Collision Repair News

Your job requires that you keep on top of the latest in vehicle, tool, and equipment technology – I-CAR is committed to helping you do so in one convenient place. We regularly publish new articles highlighting the latest and greatest collision repair information.

So check back often and follow us on Twitter @Ask_ICAR to ensure you’re equipped with the most up-to-date collision repair technical information available in the industry.



Body Construction And Material Repair Guidelines: Tesla

What is the MPa of the front lower rail? What is the outer uniside made of: steel, aluminum, or composite? Can heat be used to straighten or is it cold straightening only? What are the repair limitations? These are just some of the questions that the RTS team fields on a daily basis.

As we know, today’s vehicles can be constructed from a wide variety of materials. Knowing if the OEM provides information on body construction materials and repair guidelines is a crucial step in providing a complete, safe, and quality repair. Let’s see what Tesla has to say.

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Locating OEM-Approved HV Tools: Genesis

When researching procedures for disabling a high-voltage (HV) vehicle, you may notice that many of the procedures require the use of specific tools. Some of them are OEM-specific tools or scan tools. Often identifying and locating where to purchase these specific tools can be difficult.

The RTS team is researching how to find these tools to make it easier for technicians performing these tasks. As we research the location of these special tools, we are compiling the information in a series of OEM-specific articles.

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How Matte Finishes Affect The Repair Plan

Automotive coatings continue to be an ever-evolving aspect of vehicles. In the beginning, it was only about corrosion protection and not appearance. Now color has become a major factor in vehicle sales, driving OEMs to offer the latest and greatest finishes to their vehicle line up. One trend is the increasing use of matte finishes.

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Refinishing Park Assist Sensors: Subaru

Park assist sensors are part of the park assist system, just one of many advanced driver assistance systems (ADAS) found on vehicles today. Damaged sensors are typically replaced and may require painting to match the vehicle. Vehicle makers often provide information on the painting of new sensors. Some vehicle makers do not recommend refinishing sensors with minor finish damage because excessive paint thickness may adversely affect the operation of the park assist system. However, other vehicle makers allow refinishing and provide guidelines. Let’s see what Subaru has to say.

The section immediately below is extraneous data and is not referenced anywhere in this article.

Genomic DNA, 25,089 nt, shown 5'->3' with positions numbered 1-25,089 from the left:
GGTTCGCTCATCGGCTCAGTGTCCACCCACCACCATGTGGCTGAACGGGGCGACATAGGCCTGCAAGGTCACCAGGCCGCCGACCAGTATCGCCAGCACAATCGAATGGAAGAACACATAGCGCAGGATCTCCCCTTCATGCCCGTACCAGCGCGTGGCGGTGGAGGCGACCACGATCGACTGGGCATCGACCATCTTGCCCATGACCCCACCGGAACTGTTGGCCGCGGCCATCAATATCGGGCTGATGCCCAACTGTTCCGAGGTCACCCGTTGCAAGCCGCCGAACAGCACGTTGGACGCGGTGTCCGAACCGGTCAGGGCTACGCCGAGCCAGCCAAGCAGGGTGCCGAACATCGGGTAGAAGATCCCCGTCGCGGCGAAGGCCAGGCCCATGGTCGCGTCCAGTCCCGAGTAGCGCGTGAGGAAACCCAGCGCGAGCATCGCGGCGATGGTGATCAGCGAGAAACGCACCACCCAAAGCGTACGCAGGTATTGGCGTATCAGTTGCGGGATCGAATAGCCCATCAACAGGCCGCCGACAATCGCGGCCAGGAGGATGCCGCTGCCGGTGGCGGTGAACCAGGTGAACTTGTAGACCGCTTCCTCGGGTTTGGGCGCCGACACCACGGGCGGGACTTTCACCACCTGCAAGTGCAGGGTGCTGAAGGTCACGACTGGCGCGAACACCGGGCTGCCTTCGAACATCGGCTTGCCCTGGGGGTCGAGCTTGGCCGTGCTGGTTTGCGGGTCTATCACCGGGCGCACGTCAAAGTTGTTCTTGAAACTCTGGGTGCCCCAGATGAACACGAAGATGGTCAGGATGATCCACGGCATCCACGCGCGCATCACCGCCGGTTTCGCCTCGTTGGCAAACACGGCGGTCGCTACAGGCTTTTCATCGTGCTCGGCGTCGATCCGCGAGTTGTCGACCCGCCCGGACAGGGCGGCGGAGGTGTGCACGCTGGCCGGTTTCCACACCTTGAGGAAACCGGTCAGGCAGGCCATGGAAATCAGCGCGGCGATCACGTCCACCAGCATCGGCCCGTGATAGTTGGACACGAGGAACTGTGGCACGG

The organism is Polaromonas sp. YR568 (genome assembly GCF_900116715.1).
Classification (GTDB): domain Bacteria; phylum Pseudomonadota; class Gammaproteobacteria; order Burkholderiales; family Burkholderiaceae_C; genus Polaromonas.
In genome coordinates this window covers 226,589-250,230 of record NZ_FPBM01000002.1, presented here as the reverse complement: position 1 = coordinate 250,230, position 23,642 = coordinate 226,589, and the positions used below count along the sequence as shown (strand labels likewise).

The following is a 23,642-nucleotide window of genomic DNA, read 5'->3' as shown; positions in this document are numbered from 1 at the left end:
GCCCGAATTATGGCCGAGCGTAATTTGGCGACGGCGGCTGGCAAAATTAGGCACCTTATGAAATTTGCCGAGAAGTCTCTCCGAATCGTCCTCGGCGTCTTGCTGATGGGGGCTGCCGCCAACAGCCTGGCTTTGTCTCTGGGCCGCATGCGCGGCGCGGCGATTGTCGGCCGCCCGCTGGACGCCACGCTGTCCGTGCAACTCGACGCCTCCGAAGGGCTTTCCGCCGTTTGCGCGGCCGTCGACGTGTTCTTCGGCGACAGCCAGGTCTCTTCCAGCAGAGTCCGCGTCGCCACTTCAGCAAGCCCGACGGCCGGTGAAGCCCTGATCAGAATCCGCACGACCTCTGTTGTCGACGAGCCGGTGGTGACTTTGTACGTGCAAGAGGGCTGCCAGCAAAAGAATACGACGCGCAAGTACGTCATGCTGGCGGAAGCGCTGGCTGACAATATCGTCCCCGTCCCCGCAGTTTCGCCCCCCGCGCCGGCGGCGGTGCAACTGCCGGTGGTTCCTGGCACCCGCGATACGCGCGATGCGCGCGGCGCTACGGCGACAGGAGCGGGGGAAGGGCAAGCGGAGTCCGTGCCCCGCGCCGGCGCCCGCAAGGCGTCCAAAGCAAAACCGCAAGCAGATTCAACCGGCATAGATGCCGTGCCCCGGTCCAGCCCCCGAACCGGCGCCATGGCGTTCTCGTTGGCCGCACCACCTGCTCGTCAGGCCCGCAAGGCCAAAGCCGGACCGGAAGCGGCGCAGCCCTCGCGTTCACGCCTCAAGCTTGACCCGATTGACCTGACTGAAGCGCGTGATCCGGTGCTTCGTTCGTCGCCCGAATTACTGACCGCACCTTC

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Structural Sectioning Procedures: Hyundai

Ask I-CAR receives many technical inquiries referring to sectioning. The collision repair industry wants to know where can you section, does the OEM have a sectioning procedure, and where can I find the sectioning procedure? Most OEMs allow sectioning to outer body panels and the front and rear rails. Sectioning reinforcements is not as common, as most reinforcements are replaced at factory seams.

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Non-SRS Wiring Repairs: Tesla - UPDATE

What is a non-SRS wiring repair? It is the repairing of an electrical component that is not part of the supplemental restraints system circuit (usually identified by yellow wire looms). As technology increases on vehicles, so does the number of components that utilize electricity. Many of the sensors and modules are becoming smarter and more sensitive. If the wire is too long, the wrong gauge, or spliced in the wrong location, it can cause malfunctions in the components that it’s powering. Many OEMs have different restrictions and guidelines for repairing wiring that does not control SRS components. On the other hand, there are OEMs that don’t allow wiring repairs at all, so full harness replacement is the only option.

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Corrosion Protection Guidelines: Honda/Acura - UPDATE

A key factor in collision repair is making long-lasting repairs. When a vehicle is repaired, many areas of corrosion protection are disturbed. This creates corrosion hot spots that left untreated will lead to corrosion and potentially a repair failure. However, there are certain precautions that can be taken to safely and properly restore the corrosion protection, throughout the repair process. OEMs often give specifications on restoring corrosion protection. These specifications generally include seam sealer, adhesives, foam fillers, and cavity waxes. Let's take a look at what Honda/Acura says.

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